The model which introduced the Centurion brand and probably the most popular model through 1984 It evolved constantly over the years, LeMans RS model, Centurion's very popular, income-generating, mid-priced machine.
1976 high-tensile steel frame,10-speed Front Derailleur: Suntour SL Rear Derailleur: Suntour V-GT Luxe Shifters: Suntour Barcons Freewheel: Suntour Pro-Compe Cranks: SR Apex Brakes: Dia-Compe Centerpull Rims: Araya Hubs: Suntour Sunshine Bars: Sakae Road Champion Randonneur Seat: Elina Super Pro
1980s (Early) 12-speed with a Tange Infinity tubeset and a mix of Suntour and Sugino components.
1987 it boasted the somewhat lighter and seamless double-butted Tange #2 tubeset and Shimano's "Light Action, Light Touch" group.
1988, $425 US retail.
1989 it appeared with the Tange #2 tubeset but fitted with Shimano Sport LX components.
It was availble in 18" and 19" frames.
Prior to 1988 Centurion and many others Bike manufacturers offered extra small frames using 27"/700C rear wheels coupled with a 24" front wheel to allow a lower standover height for very short cyclists. While the latter offered overall shorter standover height, it was often percieved to look strange, due to the unequal wheel sizes, and required different sized spares to be carried. If they were to use double 24" wheels, It looked too much like a kid's bicycle, so in 1988 after the 650 size wheels were introduced Centurion opted for the 650C wheels, Discontinung the 24"/700c wheel sizes as they had in prevoius models.
In the mid 70's the LeMans sold for $139. and the Super for $189.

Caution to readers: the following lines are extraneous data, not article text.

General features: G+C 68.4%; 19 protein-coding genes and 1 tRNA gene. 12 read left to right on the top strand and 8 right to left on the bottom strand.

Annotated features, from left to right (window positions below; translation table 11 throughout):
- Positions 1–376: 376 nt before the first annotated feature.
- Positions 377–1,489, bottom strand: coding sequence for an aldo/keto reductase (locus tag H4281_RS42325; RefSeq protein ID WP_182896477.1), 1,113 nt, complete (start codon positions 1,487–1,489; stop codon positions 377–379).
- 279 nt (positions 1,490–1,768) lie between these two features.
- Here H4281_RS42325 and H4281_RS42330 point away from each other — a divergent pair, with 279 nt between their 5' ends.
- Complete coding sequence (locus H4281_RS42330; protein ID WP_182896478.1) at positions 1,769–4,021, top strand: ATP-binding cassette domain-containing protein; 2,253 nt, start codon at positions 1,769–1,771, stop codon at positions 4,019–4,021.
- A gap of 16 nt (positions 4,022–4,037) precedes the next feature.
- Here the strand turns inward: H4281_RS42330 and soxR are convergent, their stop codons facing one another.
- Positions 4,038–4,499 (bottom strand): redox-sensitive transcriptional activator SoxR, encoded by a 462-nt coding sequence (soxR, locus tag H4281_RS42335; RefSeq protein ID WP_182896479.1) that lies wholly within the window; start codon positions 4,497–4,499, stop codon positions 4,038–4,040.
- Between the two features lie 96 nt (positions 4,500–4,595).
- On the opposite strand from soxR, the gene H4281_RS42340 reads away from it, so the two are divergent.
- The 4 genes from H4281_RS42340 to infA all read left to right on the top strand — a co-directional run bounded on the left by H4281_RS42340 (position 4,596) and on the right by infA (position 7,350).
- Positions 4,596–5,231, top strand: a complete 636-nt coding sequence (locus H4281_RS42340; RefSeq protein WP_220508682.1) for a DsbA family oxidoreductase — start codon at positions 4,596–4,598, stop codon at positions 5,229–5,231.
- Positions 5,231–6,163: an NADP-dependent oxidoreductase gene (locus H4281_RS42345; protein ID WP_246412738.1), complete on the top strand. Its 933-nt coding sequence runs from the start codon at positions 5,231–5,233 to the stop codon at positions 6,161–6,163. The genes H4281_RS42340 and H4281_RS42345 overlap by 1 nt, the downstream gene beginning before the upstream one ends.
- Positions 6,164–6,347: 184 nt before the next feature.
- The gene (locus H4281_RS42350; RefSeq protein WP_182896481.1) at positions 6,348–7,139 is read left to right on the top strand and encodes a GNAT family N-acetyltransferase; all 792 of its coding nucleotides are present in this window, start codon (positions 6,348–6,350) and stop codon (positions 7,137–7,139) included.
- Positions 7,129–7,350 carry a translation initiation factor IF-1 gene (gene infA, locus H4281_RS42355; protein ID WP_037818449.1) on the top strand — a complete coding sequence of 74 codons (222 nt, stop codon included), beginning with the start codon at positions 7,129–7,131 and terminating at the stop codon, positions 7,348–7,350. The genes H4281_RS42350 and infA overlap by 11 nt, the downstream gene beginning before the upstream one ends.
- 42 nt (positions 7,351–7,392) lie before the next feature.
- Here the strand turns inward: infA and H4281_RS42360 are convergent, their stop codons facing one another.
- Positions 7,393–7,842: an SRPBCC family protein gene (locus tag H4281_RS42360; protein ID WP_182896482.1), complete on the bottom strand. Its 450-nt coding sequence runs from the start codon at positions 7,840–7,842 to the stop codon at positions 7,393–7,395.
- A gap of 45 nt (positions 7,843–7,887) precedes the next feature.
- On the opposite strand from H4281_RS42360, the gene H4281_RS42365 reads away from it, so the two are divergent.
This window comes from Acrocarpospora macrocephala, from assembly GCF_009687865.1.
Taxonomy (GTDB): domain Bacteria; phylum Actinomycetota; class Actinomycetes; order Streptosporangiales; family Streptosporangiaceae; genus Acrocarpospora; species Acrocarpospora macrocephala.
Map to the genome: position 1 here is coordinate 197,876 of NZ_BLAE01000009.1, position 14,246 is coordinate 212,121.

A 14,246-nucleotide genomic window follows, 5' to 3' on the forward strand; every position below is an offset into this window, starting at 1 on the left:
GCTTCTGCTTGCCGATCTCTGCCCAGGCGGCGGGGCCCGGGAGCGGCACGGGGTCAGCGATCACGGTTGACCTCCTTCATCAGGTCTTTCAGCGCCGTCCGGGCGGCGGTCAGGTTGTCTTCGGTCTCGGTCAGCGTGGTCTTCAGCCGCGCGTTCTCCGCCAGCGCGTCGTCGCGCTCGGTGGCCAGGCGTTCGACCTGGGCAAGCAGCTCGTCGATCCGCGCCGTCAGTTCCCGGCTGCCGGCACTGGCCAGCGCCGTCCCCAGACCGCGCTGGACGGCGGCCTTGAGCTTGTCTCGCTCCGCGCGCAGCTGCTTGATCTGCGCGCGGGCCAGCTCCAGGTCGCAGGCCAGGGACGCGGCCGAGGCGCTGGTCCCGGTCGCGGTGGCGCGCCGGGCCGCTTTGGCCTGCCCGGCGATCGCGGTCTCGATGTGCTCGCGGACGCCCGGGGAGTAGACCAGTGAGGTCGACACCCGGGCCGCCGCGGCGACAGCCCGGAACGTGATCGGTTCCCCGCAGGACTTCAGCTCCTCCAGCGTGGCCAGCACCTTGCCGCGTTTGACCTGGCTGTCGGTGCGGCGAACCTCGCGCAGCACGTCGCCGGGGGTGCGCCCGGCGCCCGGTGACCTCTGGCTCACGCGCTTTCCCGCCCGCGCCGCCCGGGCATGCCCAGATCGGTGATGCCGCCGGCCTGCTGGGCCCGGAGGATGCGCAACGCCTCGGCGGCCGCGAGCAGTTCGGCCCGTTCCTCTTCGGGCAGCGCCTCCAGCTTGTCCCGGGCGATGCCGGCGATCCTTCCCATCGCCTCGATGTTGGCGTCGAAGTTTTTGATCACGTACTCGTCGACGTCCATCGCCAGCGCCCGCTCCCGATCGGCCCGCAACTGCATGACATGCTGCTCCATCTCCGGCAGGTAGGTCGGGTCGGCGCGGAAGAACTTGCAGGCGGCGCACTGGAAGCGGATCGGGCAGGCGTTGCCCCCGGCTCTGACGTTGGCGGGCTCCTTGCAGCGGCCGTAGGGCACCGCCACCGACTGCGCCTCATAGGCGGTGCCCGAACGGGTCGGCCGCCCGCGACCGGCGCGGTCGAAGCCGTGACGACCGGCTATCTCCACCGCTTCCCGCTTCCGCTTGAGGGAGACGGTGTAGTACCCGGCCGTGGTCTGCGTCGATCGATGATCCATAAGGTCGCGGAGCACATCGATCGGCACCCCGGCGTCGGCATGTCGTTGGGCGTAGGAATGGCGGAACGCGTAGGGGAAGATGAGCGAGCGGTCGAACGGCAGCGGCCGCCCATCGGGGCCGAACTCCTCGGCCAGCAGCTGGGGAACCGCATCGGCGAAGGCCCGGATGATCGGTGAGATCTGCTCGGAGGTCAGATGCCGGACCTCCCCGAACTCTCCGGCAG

An entry level model, positioned just below the LeMans, early versions featured hi-tensile frames and SunTour/SR/Dia-Compe component mixes. By the time of its last appearance in 1985, it was designated Sport DLX and sported seamed, Tange Infinity, butted main tubes and was equipped with SunTour Arx deraileurs, Sugino cranks and Dia-Compe 500 brakes. alloy hubs and QR front and rear.
Low end model in Centurion's lineup the frames were made in taiwan. it was offered in a std "mens" frame and a mixte frame. The mens frame had drop bars and the mixte was available with either dropbars, or flat bars.
Clic morphed into the Sport DLX, the lowest-end model of the Centurion line in 1983.
The 1983 Centurion catalog's Sport DLX page says across the top: "Sport DLX (formerly Clic)"
Entry level, 5 speed, commuting/city bicycle with Tange #5 main tubes.
Entry level model with hi-tensile frame, Shimano Z deraileurs, Sugino crankset and Dia-Compe 500 side-pull brakes.Steel hubs and front only QR.
This upper, entry level model featured a Tange Infinity main triangle with stays and forks that varied from hi-tensile steel to CrMo, depending on the year. deraileurs were Shimano Light Action for 1985-1988, with Exage used in 1989. First introduced in 1985 as the Accordo RS it would remain in the centurion line up until 1989 when the centurion name was dropped and they started carrying the Diamond back name.
An entry level model with hi-tensile frame and Shimano Skylark deraileurs. Bolt on wheels and steel 3 piece hubs. It was offered as both a Std Frame and a Womens Frame.